Raipa caxy

play may have been mutilated in that earlier codex by one who was unconscious of the dramatic purpose of the speeches of Agave and Dionysus. lxxi But, as a whole, it would certainly have been regarded by any Greek tragedian as unsuitable for delivery before an enormous audience, like that which assembled in the theatre of Dionysus; as 'it is impossible for a thousand people at once to be sentimental and tender on the beauties of nature'.' It may also be noticed that Shelley's description, with which the present passage has before now been unfavourably contrasted2, is not true to the facts, as it does not really correspond to the actual scenery on the way to the castle of Petrella, which he had never visited; whereas the few touches of topographical detail given in the above passage are not only beautiful in themselves, but have also the advantage of being in strict accordance with the natural scenery of Cithaeron. xiii.; Cope in Cambridge Essays for I856, 'Onz the taste for theic icttresqzcw among the Greeks'; W. The sober temper is commended (1002), the gentle life extolled (388), and practical good sense preferred to the pretence of superior intelligence. 81), the head and hair correspond to the description given by Callistratus, but the t/zyrsus appears instead of the slain animal. 60) that the Maenad of Scopas may have suggested itself to the artist as a theme appropriate to the completion of the Theatre of Dionysus at Athens in B. In the Official Gzuide it is suggested that the relief was probably inserted as a panel in the base of a candelabrum. A young Faun, who holds a crook in his right hand, is holding up the left in astonishment. The woodcut is borrowed from King's Antique Gems and Rings 11 xxx I2 (also in King and Munro's Horace Odes II xix B). In his left he holds aloft a thyrsus capped with a pine cone, and a little below this a stick cloven at its upper end is tied to the wand by a single ribband. used by Milton]; (4) Joszhua Barnes, Cambridge, 1694; (5) Miusgrave, Oxford, 1778; (6) Beck, Leipsig, 1778-88; (7) Variorum ed., Glasgow, 1821 [vol. This loss may, of course, have been due to accident alone; a single leaf in the manuscript from which our only copy of the latter half of the play was transcribed, may have been torn out, simply because it was near the close of the volume; but it may also be worth suggestingr that the end of the lxvi AIN7TR OD UCTION. For comparison with the above passage, we can only quote the few following lines: 'High above there grow, With intersecting trunks, from crag to crag, Cedars, and yews, and pines; whose tangled hair Is matted in one solid roof of shade By the dark ivy's twine.' ONr THE MESSENGERS' SPEE CHES. | ~ nature are probably intended to be characteristic of * the enthusiasm of the votaries of Dionysus, whose favourite haunts are to be found in the woodland solitudes and on the lonely hills (e.g. i ~ ~ 1 1On the general subject of the Greek view of the picturesque in nature, see further, in Ruskin's Modern Painters, part IV, chap. 118-124; and i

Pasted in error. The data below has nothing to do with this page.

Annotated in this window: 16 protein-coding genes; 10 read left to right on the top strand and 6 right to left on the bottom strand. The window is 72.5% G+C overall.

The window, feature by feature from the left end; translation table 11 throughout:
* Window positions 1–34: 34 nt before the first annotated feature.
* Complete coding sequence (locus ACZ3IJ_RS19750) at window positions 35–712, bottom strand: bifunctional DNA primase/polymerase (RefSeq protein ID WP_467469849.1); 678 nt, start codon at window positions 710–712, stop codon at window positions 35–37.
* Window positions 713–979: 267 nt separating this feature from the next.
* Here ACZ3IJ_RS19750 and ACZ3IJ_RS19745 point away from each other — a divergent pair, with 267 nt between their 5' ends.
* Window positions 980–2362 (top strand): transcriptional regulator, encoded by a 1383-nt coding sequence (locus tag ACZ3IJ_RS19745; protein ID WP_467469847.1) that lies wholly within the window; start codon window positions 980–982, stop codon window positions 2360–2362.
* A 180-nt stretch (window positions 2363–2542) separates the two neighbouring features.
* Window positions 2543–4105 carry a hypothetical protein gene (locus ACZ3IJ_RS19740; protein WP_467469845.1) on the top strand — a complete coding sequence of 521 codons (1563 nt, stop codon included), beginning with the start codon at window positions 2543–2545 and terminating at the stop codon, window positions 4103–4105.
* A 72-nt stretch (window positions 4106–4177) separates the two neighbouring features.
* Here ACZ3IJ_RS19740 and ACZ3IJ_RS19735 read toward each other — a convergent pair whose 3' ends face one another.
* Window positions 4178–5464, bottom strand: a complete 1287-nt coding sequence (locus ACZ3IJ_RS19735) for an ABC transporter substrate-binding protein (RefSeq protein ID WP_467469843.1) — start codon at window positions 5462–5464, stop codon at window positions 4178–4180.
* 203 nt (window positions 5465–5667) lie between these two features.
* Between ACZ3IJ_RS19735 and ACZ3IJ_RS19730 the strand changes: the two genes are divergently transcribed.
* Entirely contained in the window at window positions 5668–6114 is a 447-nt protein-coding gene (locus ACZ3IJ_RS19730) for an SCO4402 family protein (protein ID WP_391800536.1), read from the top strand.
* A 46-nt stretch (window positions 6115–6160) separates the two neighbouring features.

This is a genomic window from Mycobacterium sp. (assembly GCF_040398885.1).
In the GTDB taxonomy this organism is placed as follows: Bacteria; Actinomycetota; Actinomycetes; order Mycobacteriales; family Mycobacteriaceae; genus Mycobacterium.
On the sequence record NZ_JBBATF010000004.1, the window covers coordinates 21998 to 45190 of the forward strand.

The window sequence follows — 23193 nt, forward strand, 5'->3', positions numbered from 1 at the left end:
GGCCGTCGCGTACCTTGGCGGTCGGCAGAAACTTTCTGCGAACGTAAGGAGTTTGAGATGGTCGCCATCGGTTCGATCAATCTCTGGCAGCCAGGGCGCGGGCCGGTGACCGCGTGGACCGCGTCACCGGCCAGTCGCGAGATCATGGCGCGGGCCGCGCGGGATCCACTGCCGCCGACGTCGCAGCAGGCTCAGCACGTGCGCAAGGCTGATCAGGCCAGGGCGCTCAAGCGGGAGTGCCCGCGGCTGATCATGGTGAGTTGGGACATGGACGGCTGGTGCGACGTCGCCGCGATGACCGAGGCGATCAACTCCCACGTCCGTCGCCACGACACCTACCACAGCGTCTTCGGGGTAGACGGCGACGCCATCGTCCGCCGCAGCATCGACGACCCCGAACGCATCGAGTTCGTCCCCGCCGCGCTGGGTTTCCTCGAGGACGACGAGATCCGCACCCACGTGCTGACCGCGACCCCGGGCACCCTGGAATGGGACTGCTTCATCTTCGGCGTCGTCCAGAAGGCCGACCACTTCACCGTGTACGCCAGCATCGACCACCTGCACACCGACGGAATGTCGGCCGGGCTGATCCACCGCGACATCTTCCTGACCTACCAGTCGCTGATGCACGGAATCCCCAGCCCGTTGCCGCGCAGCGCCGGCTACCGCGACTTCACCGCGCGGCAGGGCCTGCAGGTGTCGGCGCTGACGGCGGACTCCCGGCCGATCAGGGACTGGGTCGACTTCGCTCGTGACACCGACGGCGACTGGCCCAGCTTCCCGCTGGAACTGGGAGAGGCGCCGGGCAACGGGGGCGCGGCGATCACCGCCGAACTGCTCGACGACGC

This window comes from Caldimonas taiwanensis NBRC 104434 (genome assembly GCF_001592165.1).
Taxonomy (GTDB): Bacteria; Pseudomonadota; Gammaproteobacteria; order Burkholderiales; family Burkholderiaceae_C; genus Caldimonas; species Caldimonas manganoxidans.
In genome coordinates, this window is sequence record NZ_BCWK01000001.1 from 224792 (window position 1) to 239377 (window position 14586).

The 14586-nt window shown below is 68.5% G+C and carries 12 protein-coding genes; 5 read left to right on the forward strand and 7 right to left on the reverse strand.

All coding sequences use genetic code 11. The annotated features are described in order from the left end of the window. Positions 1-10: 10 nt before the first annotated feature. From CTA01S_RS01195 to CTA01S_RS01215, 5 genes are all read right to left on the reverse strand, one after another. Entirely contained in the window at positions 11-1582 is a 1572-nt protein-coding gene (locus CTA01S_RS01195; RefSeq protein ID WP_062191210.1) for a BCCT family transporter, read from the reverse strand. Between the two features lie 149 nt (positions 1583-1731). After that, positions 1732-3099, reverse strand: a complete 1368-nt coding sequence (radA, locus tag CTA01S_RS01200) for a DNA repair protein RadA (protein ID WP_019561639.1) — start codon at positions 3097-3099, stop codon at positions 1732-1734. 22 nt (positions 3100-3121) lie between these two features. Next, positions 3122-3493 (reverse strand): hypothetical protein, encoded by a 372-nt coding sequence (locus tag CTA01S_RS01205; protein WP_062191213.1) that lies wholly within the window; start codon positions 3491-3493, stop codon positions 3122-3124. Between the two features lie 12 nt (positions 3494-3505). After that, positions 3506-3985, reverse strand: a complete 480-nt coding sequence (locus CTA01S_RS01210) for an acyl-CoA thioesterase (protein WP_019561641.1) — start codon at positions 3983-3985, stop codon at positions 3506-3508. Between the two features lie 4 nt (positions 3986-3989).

In the course of last year, however, finding myself attracted once more to my original purpose, I set to work afresh, and devoted the summer of that year to recasting, or rather, entirely rewriting, the notes which I had already prepared, and also to reducing into some sort of order the materials collected for the remainder. Among the archaeologists of the last generation, to whose works I am thus under special obligations, are Otfried Miller and Otto Jahn. Several of the illustrations, however, are, I have reason to know, more accurate than those that have appeared elsewhere; and I may add in conclusion that a terracotta lamp from Cyprus (on p. In the case of living authorities on ancient art and archaeology, my thanks are due to Jahn's distinguished nephew, Professor Michaelis of Strassburg, for drawing my attention to one or two recent German contributions towards the archaeological illustration of points immediately connected with the play, and in particular for enabling me to supply a more accurate copy of one of the sculptured representations of the death of Pentheus, than those hitherto published: to C. 238) as well as a gem lately found in the north of England (p. A., Fellow and Librarian of Corpus Christi College. Giustiniani Palace, Iozme *Mlask of Silenus and Dionysus. Hence our play, with its story of just doom falling on the 'godless' Pentheus' (rov i Oeov, 995), may be regarded as in some sort an apologia and an eirenicon, or as, at any rate, a confession on the part of the poet that he was fully conscious that, in some of the simple 1 Ar.